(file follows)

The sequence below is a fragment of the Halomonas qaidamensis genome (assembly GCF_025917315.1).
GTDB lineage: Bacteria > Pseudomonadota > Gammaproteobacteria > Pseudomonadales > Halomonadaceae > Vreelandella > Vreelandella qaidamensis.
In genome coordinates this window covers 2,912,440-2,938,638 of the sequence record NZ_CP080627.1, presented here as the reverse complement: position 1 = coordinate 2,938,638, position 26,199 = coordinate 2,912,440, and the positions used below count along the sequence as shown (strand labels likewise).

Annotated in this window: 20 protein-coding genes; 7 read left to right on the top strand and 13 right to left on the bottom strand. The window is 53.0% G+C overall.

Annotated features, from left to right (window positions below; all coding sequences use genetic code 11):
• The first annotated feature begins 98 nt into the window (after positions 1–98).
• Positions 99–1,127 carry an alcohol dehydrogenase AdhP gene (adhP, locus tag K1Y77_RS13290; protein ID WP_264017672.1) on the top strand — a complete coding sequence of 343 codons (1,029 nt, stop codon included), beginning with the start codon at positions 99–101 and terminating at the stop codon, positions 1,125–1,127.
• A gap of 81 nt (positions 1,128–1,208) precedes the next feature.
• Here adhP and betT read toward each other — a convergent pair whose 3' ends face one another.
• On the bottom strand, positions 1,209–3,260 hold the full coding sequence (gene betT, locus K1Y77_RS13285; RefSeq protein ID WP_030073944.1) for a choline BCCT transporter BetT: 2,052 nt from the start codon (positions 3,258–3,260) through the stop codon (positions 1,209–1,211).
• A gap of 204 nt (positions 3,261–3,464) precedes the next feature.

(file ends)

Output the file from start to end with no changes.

The sequence below is a fragment of the Halomonas qaidamensis genome (assembly GCF_025917315.1).
GTDB lineage: Bacteria > Pseudomonadota > Gammaproteobacteria > Pseudomonadales > Halomonadaceae > Vreelandella > Vreelandella qaidamensis.
In genome coordinates this window covers 2,912,440-2,938,638 of the sequence record NZ_CP080627.1, presented here as the reverse complement: position 1 = coordinate 2,938,638, position 26,199 = coordinate 2,912,440, and the positions used below count along the sequence as shown (strand labels likewise).

Annotated in this window: 20 protein-coding genes; 7 read left to right on the top strand and 13 right to left on the bottom strand. The window is 53.0% G+C overall.

Annotated features, from left to right (window positions below; all coding sequences use genetic code 11):
• The first annotated feature begins 98 nt into the window (after positions 1–98).
• Positions 99–1,127 carry an alcohol dehydrogenase AdhP gene (adhP, locus tag K1Y77_RS13290; protein ID WP_264017672.1) on the top strand — a complete coding sequence of 343 codons (1,029 nt, stop codon included), beginning with the start codon at positions 99–101 and terminating at the stop codon, positions 1,125–1,127.
• A gap of 81 nt (positions 1,128–1,208) precedes the next feature.
• Here adhP and betT read toward each other — a convergent pair whose 3' ends face one another.
• On the bottom strand, positions 1,209–3,260 hold the full coding sequence (gene betT, locus K1Y77_RS13285; RefSeq protein ID WP_030073944.1) for a choline BCCT transporter BetT: 2,052 nt from the start codon (positions 3,258–3,260) through the stop codon (positions 1,209–1,211).
• A gap of 204 nt (positions 3,261–3,464) precedes the next feature.